Further Biographical Context for Dominique Hé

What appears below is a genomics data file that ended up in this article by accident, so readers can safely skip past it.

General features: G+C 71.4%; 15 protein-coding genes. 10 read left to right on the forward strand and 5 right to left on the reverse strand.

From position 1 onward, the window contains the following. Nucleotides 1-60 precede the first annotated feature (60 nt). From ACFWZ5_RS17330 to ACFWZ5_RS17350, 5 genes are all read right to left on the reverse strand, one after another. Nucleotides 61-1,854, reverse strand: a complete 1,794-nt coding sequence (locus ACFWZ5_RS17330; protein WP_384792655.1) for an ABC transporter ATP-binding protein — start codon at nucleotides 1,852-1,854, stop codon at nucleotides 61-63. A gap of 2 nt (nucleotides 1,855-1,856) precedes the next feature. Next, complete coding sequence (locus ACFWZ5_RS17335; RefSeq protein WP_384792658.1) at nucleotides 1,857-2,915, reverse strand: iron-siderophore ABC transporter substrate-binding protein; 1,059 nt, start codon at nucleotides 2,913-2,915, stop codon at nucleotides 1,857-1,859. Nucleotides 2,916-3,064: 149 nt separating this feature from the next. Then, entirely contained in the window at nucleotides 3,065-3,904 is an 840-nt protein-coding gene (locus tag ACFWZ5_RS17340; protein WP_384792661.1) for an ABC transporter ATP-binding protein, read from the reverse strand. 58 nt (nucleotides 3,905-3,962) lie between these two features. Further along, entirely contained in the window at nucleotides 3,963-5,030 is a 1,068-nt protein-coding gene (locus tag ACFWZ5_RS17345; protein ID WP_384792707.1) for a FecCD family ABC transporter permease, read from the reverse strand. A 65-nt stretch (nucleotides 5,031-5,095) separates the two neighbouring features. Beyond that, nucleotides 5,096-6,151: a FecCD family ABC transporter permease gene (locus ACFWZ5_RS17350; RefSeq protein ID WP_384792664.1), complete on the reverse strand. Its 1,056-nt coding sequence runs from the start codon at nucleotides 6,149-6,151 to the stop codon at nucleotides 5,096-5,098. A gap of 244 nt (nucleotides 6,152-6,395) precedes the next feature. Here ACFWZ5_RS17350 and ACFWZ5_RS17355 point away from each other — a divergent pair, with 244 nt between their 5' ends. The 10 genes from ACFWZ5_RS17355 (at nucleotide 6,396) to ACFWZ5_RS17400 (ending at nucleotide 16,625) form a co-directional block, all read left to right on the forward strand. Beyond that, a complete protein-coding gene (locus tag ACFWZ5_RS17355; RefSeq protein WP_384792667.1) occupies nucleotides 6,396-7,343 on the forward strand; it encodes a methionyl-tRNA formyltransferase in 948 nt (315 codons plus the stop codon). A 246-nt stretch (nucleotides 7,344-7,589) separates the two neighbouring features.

Born in 1949, Dominique Hé grew up during the 1960s and was inspired by the artistic culture of the time. In the art sphere, a multitude of significant changes were also taking place. Pop Art, adopting the culture of mass media through the works of Andy Warhol, Roy Lichtenstein and Tom Wesselmann, was gradually breaking down the foundations on which the creation and reception of art were built. Drawing from the imagery of popular culture and mass consumerism, the Pop Artists rejected the authority of highbrow art and created a cutting-edge movement, while Minimalism, simultaneously appearing, was rejecting any form of emotional manifestation and focused on art’s theoretical features – aiming for pure visual responses. Honesty and an void of emotions were key concepts in the highly influential movement of Minimalism, embodied by artists such as Frank Stella, Donald Judd and Agnes Martin. Bored of the gestural elements of Abstract Expressionism, Minimalist artists focused on producing artworks mainly gathering polished, clean lines and geometrical elements. The very first blossoming of Conceptualism was significantly influenced by the simplicity of Minimalism but went further in rejecting all pre-existing conceptions inherent to art, similarly to what Pop Artists were trying to achieve by uplifting popular culture to the status of high art. Several schools of philosophy profoundly influenced creatives, Francis Bacon and Alberto Giacometti were artists fundamentally persuaded by the ideologies of Existentialism, who achieved worldwide success through their depiction of the human form and the lament often linked to the human condition. globally, a significant number of art movements echoed with the radical changes of the 1960s, often prone to their own regional distinctions. In Italy, Lucio Fontana and Piero Manzoni initiated Spatialism, while in Germany, the Zero group adopted similar ideas under the leadership of Günther Uecker.